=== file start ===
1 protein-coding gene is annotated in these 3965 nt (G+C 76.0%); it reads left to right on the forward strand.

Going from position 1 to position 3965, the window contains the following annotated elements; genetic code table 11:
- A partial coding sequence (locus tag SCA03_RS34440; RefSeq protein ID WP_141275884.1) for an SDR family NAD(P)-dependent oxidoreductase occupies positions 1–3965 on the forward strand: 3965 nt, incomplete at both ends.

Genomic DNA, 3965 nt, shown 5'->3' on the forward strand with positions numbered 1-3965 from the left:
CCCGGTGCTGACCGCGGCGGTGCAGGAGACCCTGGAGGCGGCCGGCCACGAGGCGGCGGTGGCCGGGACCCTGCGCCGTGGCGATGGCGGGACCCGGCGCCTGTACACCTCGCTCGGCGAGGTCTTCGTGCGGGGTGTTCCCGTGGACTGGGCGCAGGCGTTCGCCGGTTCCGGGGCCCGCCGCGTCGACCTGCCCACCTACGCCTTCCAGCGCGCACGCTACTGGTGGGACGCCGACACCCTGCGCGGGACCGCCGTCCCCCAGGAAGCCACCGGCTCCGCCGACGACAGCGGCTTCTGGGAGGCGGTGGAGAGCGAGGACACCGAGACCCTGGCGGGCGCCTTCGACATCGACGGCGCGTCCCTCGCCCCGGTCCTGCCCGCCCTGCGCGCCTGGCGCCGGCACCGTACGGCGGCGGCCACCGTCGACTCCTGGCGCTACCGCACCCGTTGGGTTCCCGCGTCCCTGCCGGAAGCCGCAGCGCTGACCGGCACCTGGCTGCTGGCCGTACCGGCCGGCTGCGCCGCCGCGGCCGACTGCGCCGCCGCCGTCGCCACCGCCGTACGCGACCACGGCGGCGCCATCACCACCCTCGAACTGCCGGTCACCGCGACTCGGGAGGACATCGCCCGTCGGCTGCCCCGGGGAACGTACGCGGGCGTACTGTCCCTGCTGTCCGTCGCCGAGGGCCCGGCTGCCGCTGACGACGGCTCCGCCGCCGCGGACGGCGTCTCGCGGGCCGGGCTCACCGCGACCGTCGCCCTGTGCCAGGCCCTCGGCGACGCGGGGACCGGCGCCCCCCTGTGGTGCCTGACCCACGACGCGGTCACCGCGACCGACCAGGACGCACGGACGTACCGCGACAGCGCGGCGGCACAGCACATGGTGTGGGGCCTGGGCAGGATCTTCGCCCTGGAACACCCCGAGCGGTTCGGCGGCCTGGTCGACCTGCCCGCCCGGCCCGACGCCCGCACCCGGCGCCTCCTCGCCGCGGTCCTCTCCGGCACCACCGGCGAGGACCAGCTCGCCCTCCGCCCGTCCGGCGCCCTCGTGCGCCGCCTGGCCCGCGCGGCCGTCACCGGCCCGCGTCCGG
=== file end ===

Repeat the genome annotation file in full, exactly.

1 protein-coding gene is annotated in these 3965 nt (G+C 76.0%); it reads left to right on the forward strand.

Going from position 1 to position 3965, the window contains the following annotated elements; genetic code table 11:
- A partial coding sequence (locus tag SCA03_RS34440; RefSeq protein ID WP_141275884.1) for an SDR family NAD(P)-dependent oxidoreductase occupies positions 1–3965 on the forward strand: 3965 nt, incomplete at both ends.

Genomic DNA, 3965 nt, shown 5'->3' on the forward strand with positions numbered 1-3965 from the left:
CCCGGTGCTGACCGCGGCGGTGCAGGAGACCCTGGAGGCGGCCGGCCACGAGGCGGCGGTGGCCGGGACCCTGCGCCGTGGCGATGGCGGGACCCGGCGCCTGTACACCTCGCTCGGCGAGGTCTTCGTGCGGGGTGTTCCCGTGGACTGGGCGCAGGCGTTCGCCGGTTCCGGGGCCCGCCGCGTCGACCTGCCCACCTACGCCTTCCAGCGCGCACGCTACTGGTGGGACGCCGACACCCTGCGCGGGACCGCCGTCCCCCAGGAAGCCACCGGCTCCGCCGACGACAGCGGCTTCTGGGAGGCGGTGGAGAGCGAGGACACCGAGACCCTGGCGGGCGCCTTCGACATCGACGGCGCGTCCCTCGCCCCGGTCCTGCCCGCCCTGCGCGCCTGGCGCCGGCACCGTACGGCGGCGGCCACCGTCGACTCCTGGCGCTACCGCACCCGTTGGGTTCCCGCGTCCCTGCCGGAAGCCGCAGCGCTGACCGGCACCTGGCTGCTGGCCGTACCGGCCGGCTGCGCCGCCGCGGCCGACTGCGCCGCCGCCGTCGCCACCGCCGTACGCGACCACGGCGGCGCCATCACCACCCTCGAACTGCCGGTCACCGCGACTCGGGAGGACATCGCCCGTCGGCTGCCCCGGGGAACGTACGCGGGCGTACTGTCCCTGCTGTCCGTCGCCGAGGGCCCGGCTGCCGCTGACGACGGCTCCGCCGCCGCGGACGGCGTCTCGCGGGCCGGGCTCACCGCGACCGTCGCCCTGTGCCAGGCCCTCGGCGACGCGGGGACCGGCGCCCCCCTGTGGTGCCTGACCCACGACGCGGTCACCGCGACCGACCAGGACGCACGGACGTACCGCGACAGCGCGGCGGCACAGCACATGGTGTGGGGCCTGGGCAGGATCTTCGCCCTGGAACACCCCGAGCGGTTCGGCGGCCTGGTCGACCTGCCCGCCCGGCCCGACGCCCGCACCCGGCGCCTCCTCGCCGCGGTCCTCTCCGGCACCACCGGCGAGGACCAGCTCGCCCTCCGCCCGTCCGGCGCCCTCGTGCGCCGCCTGGCCCGCGCGGCCGTCACCGGCCCGCGTCCGG